Advantages and Disadvantages of The V-Model in Project Management
You can anticipate several advantages and disadvantages when implementing the V-model in project management. First, let’s take a look at the benefits.
- Simple and easy to use.
- Enables project managers to identify bottlenecks at early stages, avoiding the downward flow of the issues.
- The V-Model is reliable for projects with a strict deadline. It will help you manage your time efficiently to meet critical milestones throughout the project.
- It provides project teams with clear guidelines by focusing on one phase at a time.
- It makes delegating tasks and tracking progress easier since it establishes specific deliverables for each stage.
- Involves a review process for each phase to ensure accuracy
While there are many benefits of using the V-model, there are also some challenges you may experience. Here are a few disadvantages of using the V-model:
- It’s very rigid and can be time-consuming for large projects.
- If changes occur during a project’s execution, you may also have to update your test and requirement documents.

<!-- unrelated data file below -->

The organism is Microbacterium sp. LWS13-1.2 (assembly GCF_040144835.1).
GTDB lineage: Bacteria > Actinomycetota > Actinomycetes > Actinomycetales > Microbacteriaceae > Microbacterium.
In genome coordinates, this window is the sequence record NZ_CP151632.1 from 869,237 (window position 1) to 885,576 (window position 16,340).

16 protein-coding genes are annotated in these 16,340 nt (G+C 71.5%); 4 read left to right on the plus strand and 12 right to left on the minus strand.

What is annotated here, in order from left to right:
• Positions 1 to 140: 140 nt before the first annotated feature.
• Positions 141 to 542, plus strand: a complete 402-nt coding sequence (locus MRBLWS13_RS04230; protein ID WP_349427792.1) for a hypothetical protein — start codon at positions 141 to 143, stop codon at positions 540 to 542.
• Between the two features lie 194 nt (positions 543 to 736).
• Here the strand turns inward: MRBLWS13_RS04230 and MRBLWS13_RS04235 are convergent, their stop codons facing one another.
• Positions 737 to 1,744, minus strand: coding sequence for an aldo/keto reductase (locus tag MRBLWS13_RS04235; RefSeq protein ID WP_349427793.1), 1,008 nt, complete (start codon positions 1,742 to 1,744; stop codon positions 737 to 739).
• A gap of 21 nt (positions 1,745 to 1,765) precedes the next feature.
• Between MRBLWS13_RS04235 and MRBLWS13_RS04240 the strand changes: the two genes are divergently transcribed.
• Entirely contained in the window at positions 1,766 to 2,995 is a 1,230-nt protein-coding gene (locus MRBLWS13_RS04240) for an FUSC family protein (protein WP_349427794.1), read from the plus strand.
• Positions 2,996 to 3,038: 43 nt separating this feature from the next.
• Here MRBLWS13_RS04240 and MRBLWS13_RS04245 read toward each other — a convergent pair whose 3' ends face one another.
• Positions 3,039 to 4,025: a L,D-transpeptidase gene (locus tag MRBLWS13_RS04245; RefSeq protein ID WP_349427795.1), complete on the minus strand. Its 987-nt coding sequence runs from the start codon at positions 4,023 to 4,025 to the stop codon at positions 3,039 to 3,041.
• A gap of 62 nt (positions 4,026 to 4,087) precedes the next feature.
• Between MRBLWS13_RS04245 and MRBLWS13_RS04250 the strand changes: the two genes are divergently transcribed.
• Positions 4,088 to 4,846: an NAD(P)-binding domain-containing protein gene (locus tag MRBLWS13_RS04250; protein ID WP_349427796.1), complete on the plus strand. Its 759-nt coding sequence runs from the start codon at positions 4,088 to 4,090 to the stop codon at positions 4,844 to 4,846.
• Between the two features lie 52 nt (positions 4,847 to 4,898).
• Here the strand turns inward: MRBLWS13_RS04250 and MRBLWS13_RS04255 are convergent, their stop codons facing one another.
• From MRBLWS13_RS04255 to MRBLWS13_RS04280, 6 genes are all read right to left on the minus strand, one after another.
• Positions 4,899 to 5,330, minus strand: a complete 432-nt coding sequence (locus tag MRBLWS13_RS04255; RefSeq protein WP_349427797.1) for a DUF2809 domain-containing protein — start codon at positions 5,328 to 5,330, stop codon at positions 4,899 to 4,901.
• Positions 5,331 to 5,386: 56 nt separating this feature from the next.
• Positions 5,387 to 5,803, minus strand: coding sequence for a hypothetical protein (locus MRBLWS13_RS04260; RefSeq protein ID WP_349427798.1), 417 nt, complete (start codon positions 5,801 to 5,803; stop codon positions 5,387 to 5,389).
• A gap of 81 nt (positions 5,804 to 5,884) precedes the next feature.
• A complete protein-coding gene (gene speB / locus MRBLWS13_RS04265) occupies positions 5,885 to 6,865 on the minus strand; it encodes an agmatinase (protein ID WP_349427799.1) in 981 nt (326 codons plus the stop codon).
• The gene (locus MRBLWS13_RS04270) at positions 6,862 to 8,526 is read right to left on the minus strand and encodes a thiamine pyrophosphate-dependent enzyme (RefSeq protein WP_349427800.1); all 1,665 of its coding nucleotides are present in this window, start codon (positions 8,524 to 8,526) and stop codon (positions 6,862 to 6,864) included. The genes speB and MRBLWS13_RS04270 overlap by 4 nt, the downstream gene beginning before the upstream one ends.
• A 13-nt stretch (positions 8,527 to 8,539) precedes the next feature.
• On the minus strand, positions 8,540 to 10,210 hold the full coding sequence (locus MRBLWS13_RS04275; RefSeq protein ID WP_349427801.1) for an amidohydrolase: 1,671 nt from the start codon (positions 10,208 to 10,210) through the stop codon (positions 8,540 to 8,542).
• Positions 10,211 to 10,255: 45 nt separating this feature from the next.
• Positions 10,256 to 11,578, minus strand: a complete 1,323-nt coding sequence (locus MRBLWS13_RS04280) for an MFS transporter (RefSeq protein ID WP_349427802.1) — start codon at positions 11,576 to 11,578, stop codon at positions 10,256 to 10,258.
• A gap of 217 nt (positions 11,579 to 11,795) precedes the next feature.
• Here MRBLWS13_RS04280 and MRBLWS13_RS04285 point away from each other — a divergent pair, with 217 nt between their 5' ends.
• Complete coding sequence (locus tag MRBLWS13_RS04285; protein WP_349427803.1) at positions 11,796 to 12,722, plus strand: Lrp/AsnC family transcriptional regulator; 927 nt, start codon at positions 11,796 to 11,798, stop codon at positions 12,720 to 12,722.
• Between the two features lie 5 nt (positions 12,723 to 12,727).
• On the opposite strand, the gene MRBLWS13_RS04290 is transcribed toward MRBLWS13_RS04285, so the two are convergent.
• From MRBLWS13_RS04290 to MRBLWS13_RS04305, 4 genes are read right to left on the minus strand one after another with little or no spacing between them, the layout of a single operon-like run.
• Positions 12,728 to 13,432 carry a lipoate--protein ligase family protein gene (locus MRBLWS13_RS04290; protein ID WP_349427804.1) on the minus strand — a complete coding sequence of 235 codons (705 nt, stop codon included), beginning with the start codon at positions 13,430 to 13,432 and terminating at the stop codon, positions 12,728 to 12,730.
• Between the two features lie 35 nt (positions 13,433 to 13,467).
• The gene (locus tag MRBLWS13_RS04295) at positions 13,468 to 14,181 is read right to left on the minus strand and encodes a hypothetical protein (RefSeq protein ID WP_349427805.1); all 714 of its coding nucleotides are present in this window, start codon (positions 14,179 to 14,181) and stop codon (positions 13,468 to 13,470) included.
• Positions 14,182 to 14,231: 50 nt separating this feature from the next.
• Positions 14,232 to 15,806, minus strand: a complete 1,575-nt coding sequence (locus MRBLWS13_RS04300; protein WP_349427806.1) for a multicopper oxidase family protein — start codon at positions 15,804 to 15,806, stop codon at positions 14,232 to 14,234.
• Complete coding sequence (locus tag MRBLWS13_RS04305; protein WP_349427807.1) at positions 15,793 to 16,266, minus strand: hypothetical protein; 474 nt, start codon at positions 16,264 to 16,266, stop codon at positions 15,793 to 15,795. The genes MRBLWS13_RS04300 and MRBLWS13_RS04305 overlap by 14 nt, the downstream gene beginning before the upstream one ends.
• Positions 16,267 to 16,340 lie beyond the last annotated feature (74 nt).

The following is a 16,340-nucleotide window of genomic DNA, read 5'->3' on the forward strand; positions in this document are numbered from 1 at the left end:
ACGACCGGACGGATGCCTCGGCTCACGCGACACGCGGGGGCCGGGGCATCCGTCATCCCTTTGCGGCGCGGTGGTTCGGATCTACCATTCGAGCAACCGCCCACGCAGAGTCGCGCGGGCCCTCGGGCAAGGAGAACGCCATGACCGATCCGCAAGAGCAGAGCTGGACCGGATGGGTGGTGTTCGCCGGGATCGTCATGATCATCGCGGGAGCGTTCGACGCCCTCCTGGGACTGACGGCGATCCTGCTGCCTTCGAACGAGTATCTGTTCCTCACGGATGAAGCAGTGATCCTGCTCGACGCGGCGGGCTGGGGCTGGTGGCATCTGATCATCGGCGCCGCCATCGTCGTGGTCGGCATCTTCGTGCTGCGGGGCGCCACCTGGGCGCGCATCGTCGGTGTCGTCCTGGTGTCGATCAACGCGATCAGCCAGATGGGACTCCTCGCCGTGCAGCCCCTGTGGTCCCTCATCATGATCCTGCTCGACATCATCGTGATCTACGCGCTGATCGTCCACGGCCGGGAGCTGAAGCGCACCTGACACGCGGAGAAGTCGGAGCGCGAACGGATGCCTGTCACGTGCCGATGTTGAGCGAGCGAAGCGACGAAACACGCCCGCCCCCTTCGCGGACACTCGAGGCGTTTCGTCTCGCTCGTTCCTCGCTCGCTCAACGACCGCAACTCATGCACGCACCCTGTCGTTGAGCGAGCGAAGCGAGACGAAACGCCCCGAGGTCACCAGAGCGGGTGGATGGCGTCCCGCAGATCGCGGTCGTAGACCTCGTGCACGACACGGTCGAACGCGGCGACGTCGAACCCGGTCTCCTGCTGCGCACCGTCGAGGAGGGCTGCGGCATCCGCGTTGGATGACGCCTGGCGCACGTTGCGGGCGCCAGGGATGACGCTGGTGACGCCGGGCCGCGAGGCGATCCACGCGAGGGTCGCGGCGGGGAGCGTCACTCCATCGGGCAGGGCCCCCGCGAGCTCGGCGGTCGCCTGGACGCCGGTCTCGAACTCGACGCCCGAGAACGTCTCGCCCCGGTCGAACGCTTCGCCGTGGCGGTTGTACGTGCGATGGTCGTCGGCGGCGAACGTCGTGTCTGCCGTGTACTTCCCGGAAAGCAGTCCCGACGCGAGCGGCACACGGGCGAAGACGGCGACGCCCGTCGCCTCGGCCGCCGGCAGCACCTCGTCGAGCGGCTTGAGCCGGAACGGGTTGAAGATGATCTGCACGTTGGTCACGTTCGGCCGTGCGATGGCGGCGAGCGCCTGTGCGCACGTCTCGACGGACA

- It’s unreliable for projects with unclear requirements and at a high risk of changing.
When to Use the V-Model in Project Management
The V-model follows a structured and standardized way of planning and executing projects. It minimizes risks, ensures system quality control, and helps earn the confidence of project stakeholders.
The model is generally used for projects with precise requirements. Therefore, it’s crucial that project managers fully understand the customer’s requirements. A robust project management tool such as Mission Control can make this process easier.
Using the Program Planner, you can build out your project requirements, user stories, and checklist items for each project.
The Risk Log is a helpful feature that you can use to log any issues identified during the various project phases. You can use this log to avoid similar problems occurring in future projects.
Ready to maximize the power of the V-model and plan and execute your projects better? Contact us today for a demo.